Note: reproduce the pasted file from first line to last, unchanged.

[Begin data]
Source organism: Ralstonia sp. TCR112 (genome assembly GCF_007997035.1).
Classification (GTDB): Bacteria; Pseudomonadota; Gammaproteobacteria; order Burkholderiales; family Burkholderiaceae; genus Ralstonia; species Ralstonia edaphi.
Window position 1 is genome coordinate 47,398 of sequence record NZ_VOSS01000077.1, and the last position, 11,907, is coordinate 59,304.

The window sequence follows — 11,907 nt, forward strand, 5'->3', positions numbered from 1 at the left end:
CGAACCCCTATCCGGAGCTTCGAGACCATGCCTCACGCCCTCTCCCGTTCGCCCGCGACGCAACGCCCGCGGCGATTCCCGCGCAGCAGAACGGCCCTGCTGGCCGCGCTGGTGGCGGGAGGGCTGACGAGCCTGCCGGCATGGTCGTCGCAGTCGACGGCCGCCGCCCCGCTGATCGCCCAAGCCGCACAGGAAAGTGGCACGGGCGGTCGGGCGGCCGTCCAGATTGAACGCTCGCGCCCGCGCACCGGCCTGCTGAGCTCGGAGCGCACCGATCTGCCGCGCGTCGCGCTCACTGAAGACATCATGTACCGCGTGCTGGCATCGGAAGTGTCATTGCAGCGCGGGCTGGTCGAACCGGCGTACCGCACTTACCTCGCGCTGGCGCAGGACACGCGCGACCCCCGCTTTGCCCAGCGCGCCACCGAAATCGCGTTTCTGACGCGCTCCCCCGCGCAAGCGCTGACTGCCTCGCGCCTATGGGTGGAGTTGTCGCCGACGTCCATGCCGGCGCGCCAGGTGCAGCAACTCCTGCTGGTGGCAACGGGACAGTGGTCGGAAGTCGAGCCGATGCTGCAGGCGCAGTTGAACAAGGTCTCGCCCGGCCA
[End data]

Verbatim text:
Source organism: Ralstonia sp. TCR112 (genome assembly GCF_007997035.1).
Classification (GTDB): Bacteria; Pseudomonadota; Gammaproteobacteria; order Burkholderiales; family Burkholderiaceae; genus Ralstonia; species Ralstonia edaphi.
Window position 1 is genome coordinate 47,398 of sequence record NZ_VOSS01000077.1, and the last position, 11,907, is coordinate 59,304.

The window sequence follows — 11,907 nt, forward strand, 5'->3', positions numbered from 1 at the left end:
CGAACCCCTATCCGGAGCTTCGAGACCATGCCTCACGCCCTCTCCCGTTCGCCCGCGACGCAACGCCCGCGGCGATTCCCGCGCAGCAGAACGGCCCTGCTGGCCGCGCTGGTGGCGGGAGGGCTGACGAGCCTGCCGGCATGGTCGTCGCAGTCGACGGCCGCCGCCCCGCTGATCGCCCAAGCCGCACAGGAAAGTGGCACGGGCGGTCGGGCGGCCGTCCAGATTGAACGCTCGCGCCCGCGCACCGGCCTGCTGAGCTCGGAGCGCACCGATCTGCCGCGCGTCGCGCTCACTGAAGACATCATGTACCGCGTGCTGGCATCGGAAGTGTCATTGCAGCGCGGGCTGGTCGAACCGGCGTACCGCACTTACCTCGCGCTGGCGCAGGACACGCGCGACCCCCGCTTTGCCCAGCGCGCCACCGAAATCGCGTTTCTGACGCGCTCCCCCGCGCAAGCGCTGACTGCCTCGCGCCTATGGGTGGAGTTGTCGCCGACGTCCATGCCGGCGCGCCAGGTGCAGCAACTCCTGCTGGTGGCAACGGGACAGTGGTCGGAAGTCGAGCCGATGCTGCAGGCGCAGTTGAACAAGGTCTCGCCCGGCCA